The Lion asked candidates to tell us about their campaigns to give us insight into their aspirations and motivations for running. Here is what Alfredo Dominguez had to say:

I am not affiliated with any party. I am Alfredo Dominguez, and I am running for University Senate. I became motivated, and stayed motivated to run for senator because of the egregious lack of diversity among the current senate make-up. This issue of representation is something that extends beyond the lack of people of color representing CC in the University Senate because we also do not have any first-generation or low-income students currently representing CC. As a first-generation, low-income student of color myself I can speak to the feeling of othering that is had when you are one of the most historically marginalized identities but you have no voice on the highest acting body in the University. I do not naively believe that I can be the voice for all people that identify as people of color, first-gen, low-income since every person has their own unique experience, but I am supremely confident that I can do a better job than those that have never lived the experience. With that being said, the goals that I have for my senate tenure are things that will benefit the entire Columbia community. I seek to improve mental health support on campus, and sexual violence and response. These things all provide a wholesale positive affects the Columbia community, but they Mental health has become the number one issue at Columbia, and for good reason. Our community was rocked by the recent waves of suicide and it is clear that something must be done to better campus-wide mental health. The Student affairs community has already created a steering group that will work with the Jed foundation to evaluate how the university needs to address the issues of mental health on campus. Hence, my focus as a University Senator would ensure that the voices of Columbia’s most marginalized communities, who are disproportionately affected by mental health, are brought to the conversation on how to better mental health on campus. The initiative I would center in these conversations would be increasing the diversity of the CPS staff. Me and every other student of color or first-generation student who wanted to have their CPS staff member to be a person of color or a first-generation would have to wait even longer than normal to receive help. This wait time could be up to half of the semester, which is a ridiculous amount of time to have to wait to receive help. Further, I want to take a comprehensive look at how CPS is handled during NSOP in hopes of decreasing the stigma around mental health and ensuring that as many people get help as need help. One such program that I would advocate for would be an Opt-Out appointment that all freshmen would be signed up for. Each student would choose if they wanted to actually attend the appointment, but this would remove the initial stress and stigma of having to schedule an appointment with CPS in the first place.

Next, even though sexual violence has remained a big issue in campus, it does not seem that there has been effective reform. It would difficult to convince the university to allocate more funds, but we can take a comprehensive look at the programs we have now and how we can improve them. For example, there was an SVR requirement during NSOP, but it was very light and played down how big of an issue sexual violence is on campus. Hence as University Senator, I will take a look an extensive look at these programs, and bring in the voices of groups like No Red Tape to center the experience of survivors in the process of reform.

I do not know if I would use the word “fix”, but I would like to improve upon Columbia’s commitment to Community Service. Community Service is a lacking part of the Columbia experience. Many of us acknowledge and criticize Columbia for its negative impact on the Harlem community, but few of us spend a lot of time trying to help the community. That is largely in part to the fact that many students just do not have the time to spend looking for community service opportunities. Hence, I will want to work with SGB and ABC, the umbrella organizations that contain almost all students groups, to incentivize all student groups to have more service events. These incentives would be given in the form of increased budget allocation.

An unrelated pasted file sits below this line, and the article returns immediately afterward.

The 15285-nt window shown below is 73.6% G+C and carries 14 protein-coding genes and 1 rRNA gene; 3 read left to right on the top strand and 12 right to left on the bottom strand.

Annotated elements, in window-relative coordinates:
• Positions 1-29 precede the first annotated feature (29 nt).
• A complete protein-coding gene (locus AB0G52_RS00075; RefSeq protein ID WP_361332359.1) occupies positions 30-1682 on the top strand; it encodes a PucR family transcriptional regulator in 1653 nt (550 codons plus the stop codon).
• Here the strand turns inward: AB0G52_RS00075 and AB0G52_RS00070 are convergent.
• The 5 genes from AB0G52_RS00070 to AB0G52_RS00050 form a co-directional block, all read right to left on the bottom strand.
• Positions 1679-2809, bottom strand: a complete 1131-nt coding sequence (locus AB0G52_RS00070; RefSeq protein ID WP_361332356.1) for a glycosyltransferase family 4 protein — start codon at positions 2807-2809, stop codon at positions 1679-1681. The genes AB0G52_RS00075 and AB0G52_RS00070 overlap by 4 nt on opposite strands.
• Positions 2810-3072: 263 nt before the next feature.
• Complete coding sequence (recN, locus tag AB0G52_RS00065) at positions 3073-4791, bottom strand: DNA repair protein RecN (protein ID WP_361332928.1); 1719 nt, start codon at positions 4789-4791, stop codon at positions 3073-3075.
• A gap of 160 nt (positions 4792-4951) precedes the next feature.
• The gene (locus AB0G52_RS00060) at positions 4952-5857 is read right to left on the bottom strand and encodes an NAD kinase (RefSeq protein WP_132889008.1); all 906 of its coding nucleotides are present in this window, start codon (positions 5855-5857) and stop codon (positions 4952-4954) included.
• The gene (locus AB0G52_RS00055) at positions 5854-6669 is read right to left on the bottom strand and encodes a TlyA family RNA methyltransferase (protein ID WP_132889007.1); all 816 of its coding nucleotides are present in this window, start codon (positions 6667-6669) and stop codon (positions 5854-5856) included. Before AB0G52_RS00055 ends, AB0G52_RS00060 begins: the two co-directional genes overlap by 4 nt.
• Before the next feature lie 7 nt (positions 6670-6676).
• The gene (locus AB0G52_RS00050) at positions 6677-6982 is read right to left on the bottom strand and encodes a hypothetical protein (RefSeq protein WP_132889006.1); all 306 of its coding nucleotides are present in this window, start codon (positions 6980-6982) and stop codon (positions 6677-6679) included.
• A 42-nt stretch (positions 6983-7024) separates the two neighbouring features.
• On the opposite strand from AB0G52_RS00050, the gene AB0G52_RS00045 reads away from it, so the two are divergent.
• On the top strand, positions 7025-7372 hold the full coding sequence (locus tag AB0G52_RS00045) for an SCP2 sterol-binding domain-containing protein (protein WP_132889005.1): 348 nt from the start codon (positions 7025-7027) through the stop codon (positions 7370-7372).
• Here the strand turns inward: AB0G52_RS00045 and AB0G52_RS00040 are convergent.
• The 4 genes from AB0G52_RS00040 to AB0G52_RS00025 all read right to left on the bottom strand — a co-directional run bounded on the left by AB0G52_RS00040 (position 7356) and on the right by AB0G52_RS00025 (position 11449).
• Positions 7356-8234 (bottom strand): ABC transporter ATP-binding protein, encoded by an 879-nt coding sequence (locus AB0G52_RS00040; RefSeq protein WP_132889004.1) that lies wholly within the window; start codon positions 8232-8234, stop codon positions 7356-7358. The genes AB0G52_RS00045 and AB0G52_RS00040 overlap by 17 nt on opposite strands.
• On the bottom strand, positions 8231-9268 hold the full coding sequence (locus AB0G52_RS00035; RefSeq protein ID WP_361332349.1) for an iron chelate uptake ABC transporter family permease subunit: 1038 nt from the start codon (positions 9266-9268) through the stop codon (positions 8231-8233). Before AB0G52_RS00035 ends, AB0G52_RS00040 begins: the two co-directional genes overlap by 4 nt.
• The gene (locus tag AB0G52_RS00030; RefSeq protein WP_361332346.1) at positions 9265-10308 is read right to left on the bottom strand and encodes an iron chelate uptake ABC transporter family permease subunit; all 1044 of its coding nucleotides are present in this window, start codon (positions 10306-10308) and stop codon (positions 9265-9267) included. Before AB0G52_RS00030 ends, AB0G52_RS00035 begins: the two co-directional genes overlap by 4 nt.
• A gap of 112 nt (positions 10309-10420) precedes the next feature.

Vote Alfredo Dominguez for University Senate! 

The Lion asked candidates five questions about their campaigns to give us insight into their aspirations and motivations for running. Here is what Maria Fernanda Martinez had to say:

1. Are you affiliated with a party, and if so, which one? 

Nope 

2. What position are you running for, and what motivated you to run for it? 

Alumni Affairs–honestly, the closer graduation gets the more I realize how little we make use of our alumni connections and they’re one of our biggest resources on this campus. I want to make sure that this is a resource we all can feel comfortable using and knowledgeable about. 

3. If elected, what are your goals? How do you plan to actually achieve them? 

My goals are to increase accessibility in this area of our lives for all students, and I plan on achieving that by really keeping things simple and going back to basics. What is networking at its core about? It’s about making connections and maintaining relationships. The best way to do these things is to actually interact with people with whom we have shared interests and common backgrounds. My goals are simple: create a student-led newsletter for alumni, host curated alumni-student meet ups based on specific interests and backgrounds, and make sure to lead workshops prior to these meetings that help students work through anxieties about networking and provides folks with specific strategies they can implement. 

4. What is something you want to fix at Columbia? How would you plan to address this? 

I would love to push us towards an environment that is less about competing with each other and more about collaboration. I think this would be so useful in helping to deal with stress culture etc on campus. I plan on addressing this by creating spaces that function on the basis of people working together, and emphasizing that there is no need to compete when there are so many things to do and achieve! 

5. Any additional comments you’d like to share with voters

While I am running for your Alumni Affairs representative, there is a wide range of issues that I have been involved in throughout my time at Columbia, and I will be able to represent our interests across the board.